|New York's 12th congressional district|
The district includes several neighborhoods in the East Side of Manhattan, the Greenpoint section of Brooklyn, and western Queens, as well as Roosevelt Island, mostly overlapping the pre-redistricting 14th district. The 12th district's per capita income, in excess of $75,000, is the highest among all congressional districts in the United States. Former President Donald Trump's former primary independent residence, Trump Tower, is located in the district.
Recent election results from presidential racesEdit
|2008||President||Obama 80 – 19%|
|2012||President||Obama 77 – 22%|
|2016||President||Clinton 83 -14%|
|2020||President||Biden 84 -15%|
Components: past and presentEdit
During the Civil War, the 12th District comprised the counties of Dutchess and Columbia. The 12th District eventually became a Brooklyn district in the mid-1960s, as the result of a district realignment due to the Supreme Court's decision in the Cooper v. Power case in 1966. The district was realigned to include majority African American neighborhoods such as Bedford-Stuyvesant in Central Brooklyn. Until 1992, it was the Central Brooklyn district now held by Yvette Clarke (and formerly by Major Owens), and then remapped to include Hispanic neighborhoods in Lower Manhattan and Queens.
- Dutchess County, Columbia County
- Parts of Manhattan
- Parts of Brooklyn
Various New York districts have been numbered "12" over the years, including areas in New York City and various parts of Upstate New York.
From 2003 to 2013 it included parts of Brooklyn, Queens, and Manhattan. It included the Queens neighborhoods of Maspeth, Ridgewood, and Woodside; the Brooklyn neighborhoods of Bushwick, Greenpoint, Red Hook, East New York, Brooklyn Heights, Sunset Park, and Williamsburg; and part of Manhattan's Lower East Side and East Village.
List of members representing the districtEdit
1803–1813: One seatEdit
|District created March 4, 1803|
|March 4, 1803 –
February 17, 1808[a]
|Redistricted from the 7th district and re-elected in 1802.|
Re-elected in 1804.
Re-elected in 1806.
Resigned to become New York State Treasurer.
|Vacant||February 17, 1808 –
November 7, 1808
|November 7, 1808 –
March 3, 1809
|Elected to finish Thomas's term.|
|March 4, 1809 –
March 3, 1811
|11th||Elected in 1808.|
|March 4, 1811 –
March 3, 1813
|12th||Re-elected in 1810.|
1813–1823: two seatsEdit
From 1813 to 1823, two seats were apportioned to the District, elected at-large on a general ticket.
1823 – present: One seatEdit
In New York, are numerous minor parties at various points on the political spectrum. Certain parties will invariably endorse either the Republican or Democratic candidate for every office, hence the state electoral results contain both the party votes, and the final candidate votes (Listed as "Recap").
|Democratic||Nydia Velazquez (incumbent)||61,913||84.6|
|Republican||Miguel I. Prado||9,978||13.6|
|Socialist Workers||Eleanor Garcia||1,283||1.8|
|Democratic||Nydia Velazquez (incumbent)||53,269||83.6||-1.0|
|Liberal||Hector Cortes, Jr.||1,400||2.2||+2.2|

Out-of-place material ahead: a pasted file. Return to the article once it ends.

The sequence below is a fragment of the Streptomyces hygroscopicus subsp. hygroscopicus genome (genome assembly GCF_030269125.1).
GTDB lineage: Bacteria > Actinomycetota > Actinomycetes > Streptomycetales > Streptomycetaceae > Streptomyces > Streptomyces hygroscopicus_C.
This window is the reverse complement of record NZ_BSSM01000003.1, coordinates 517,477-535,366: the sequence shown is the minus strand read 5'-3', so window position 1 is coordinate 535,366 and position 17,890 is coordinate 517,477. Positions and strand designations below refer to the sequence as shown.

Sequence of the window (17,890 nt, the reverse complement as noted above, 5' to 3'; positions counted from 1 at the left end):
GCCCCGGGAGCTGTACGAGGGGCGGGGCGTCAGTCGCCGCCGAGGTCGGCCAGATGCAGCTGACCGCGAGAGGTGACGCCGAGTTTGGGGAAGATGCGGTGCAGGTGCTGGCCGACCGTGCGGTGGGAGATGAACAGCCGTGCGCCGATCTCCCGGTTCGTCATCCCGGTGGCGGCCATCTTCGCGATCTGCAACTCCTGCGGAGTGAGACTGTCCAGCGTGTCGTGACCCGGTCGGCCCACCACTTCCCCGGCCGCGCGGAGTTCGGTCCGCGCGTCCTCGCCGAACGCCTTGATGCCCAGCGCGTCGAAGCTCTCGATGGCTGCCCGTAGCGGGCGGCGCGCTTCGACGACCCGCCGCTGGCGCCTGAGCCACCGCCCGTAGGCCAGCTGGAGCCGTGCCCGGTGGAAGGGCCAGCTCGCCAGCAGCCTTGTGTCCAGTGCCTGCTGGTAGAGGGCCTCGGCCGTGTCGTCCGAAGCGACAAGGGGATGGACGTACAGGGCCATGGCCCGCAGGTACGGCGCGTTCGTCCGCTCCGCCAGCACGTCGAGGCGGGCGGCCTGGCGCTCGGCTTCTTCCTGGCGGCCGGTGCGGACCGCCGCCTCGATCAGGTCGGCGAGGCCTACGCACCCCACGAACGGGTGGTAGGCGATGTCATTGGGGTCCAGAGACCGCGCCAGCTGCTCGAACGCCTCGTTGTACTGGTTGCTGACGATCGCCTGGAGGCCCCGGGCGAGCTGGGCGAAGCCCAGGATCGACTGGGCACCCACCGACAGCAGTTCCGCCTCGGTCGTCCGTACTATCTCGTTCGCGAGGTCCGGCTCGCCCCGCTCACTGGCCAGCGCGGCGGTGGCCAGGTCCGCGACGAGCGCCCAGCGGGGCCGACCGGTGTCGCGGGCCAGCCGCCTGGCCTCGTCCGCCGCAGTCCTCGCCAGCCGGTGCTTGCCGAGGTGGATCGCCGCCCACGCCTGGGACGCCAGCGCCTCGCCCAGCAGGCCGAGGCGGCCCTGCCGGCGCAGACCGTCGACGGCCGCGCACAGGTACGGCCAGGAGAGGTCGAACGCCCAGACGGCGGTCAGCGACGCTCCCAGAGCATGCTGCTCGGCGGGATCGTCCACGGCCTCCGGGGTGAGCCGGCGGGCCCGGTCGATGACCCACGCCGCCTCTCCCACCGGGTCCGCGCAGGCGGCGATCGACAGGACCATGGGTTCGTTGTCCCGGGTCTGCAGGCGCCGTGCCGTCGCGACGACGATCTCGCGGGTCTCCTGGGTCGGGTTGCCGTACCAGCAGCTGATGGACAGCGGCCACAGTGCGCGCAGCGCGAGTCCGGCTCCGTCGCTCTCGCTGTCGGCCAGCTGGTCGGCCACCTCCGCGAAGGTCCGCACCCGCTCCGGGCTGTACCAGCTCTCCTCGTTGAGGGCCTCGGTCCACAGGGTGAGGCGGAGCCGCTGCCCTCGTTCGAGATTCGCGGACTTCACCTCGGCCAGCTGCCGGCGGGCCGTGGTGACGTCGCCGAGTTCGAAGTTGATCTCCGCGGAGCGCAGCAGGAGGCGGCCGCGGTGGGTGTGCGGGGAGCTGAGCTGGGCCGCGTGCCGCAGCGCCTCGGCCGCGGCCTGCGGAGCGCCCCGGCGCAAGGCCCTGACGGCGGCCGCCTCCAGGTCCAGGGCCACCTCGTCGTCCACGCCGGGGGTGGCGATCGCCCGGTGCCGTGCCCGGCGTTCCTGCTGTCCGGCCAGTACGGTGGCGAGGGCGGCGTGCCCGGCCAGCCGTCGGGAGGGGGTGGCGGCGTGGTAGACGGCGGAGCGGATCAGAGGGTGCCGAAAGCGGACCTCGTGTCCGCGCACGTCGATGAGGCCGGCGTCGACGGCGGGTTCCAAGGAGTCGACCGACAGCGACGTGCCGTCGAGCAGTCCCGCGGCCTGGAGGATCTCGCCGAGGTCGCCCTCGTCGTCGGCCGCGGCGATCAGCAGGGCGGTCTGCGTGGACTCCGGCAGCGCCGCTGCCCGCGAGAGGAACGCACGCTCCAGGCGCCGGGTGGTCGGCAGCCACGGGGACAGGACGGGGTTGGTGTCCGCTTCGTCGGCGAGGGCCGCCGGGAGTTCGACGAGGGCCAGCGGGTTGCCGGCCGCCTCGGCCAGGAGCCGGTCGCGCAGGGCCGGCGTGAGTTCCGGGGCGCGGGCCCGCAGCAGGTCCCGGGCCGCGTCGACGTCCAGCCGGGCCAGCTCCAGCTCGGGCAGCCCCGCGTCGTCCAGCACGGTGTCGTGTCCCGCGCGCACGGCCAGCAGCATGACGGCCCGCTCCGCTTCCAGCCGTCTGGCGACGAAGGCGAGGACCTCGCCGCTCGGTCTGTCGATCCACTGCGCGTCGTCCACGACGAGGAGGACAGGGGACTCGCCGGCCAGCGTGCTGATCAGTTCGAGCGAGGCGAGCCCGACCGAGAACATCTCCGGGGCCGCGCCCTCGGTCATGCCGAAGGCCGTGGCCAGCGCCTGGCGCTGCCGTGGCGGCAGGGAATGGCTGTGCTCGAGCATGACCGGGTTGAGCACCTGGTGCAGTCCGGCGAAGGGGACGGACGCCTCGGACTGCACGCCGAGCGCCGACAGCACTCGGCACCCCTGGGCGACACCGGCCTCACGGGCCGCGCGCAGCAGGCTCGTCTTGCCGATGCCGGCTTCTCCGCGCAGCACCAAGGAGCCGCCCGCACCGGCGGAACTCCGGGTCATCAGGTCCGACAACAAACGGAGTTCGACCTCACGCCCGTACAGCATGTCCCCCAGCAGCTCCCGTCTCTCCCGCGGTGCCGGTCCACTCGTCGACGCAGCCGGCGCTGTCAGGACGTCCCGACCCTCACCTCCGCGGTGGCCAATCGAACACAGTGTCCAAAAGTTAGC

|Democratic||Nydia Velazquez (incumbent)||86,288||87.1||+3.5|
|New York State Right to Life Party||Mildred Rosario||865||0.9||+0.9|
|Democratic||Nydia Velazquez (incumbent)||48,408||95.8||+8.7|
|Democratic||Nydia Velazquez (incumbent)||107,796||86.3||-9.5|
|Republican||Paul A. Rodriguez||17,166||13.7||+13.7|
|Democratic||Nydia Velazquez (incumbent)||62,847||89.7||+3.4|
|Republican||Allan E. Romaguera||7,182||10.3||-3.4|
|Democratic||Nydia Velazquez (incumbent)||123,053||90.0||+0.3|
|Republican||Allan E. Romaguera||13,748||10.0||-0.3|
|Democratic||Nydia Velazquez (incumbent)||68,624||93.9||+3.9|
|Democratic||Carolyn Maloney (incumbent)||90,603||77.2||+5.1|
|Republican||Nick Di Iorio||22,731||19.4||+2.0|
|Democratic||Carolyn Maloney (incumbent)||244,358||83.2||+6.0|
|Democratic||Carolyn Maloney (incumbent)||217,430||86.4||+3.2|
|Democratic||Carolyn Maloney (incumbent)||265,172||82.0||-4.4|
Historical district boundariesEdit
- "New York congressional districts by urban and rural population and land area". United States Census Bureau. June 8, 2017. Archived from the original on November 21, 2019. Retrieved November 21, 2019.
- Center for New Media & Promotion (CNMP), US Census Bureau. "My Congressional District". www.census.gov.
- "Partisan Voting Index – Districts of the 117th Congress". The Cook Political Report. April 15, 2021. Retrieved April 15, 2021.
- "New York Redistricting". New York Times. March 20, 2012. Retrieved May 13, 2012.
- "Highest Income Per Capita In The United States By Congressional District".
- "Donald Trump changes primary residence from New York to Mar-a-Lago". The Guardian. November 1, 2019.
- "Ancestry.ca". www.ancestry.ca. Retrieved November 3, 2020.
- Journal of the House of Representatives of the United States (Vol. V; page 182)
- Martis, Kenneth C. (1989). The Historical Atlas of Political Parties in the United States Congress. New York: Macmillan Publishing Company.
- Martis, Kenneth C. (1982). The Historical Atlas of United States Congressional Districts. New York: Macmillan Publishing Company.
- Congressional Biographical Directory of the United States 1774–present
- 2004 House election data Clerk of the House of Representatives
- 2002 House election data "
- 2000 House election data "
- 1998 House election data "
- 1996 House election data "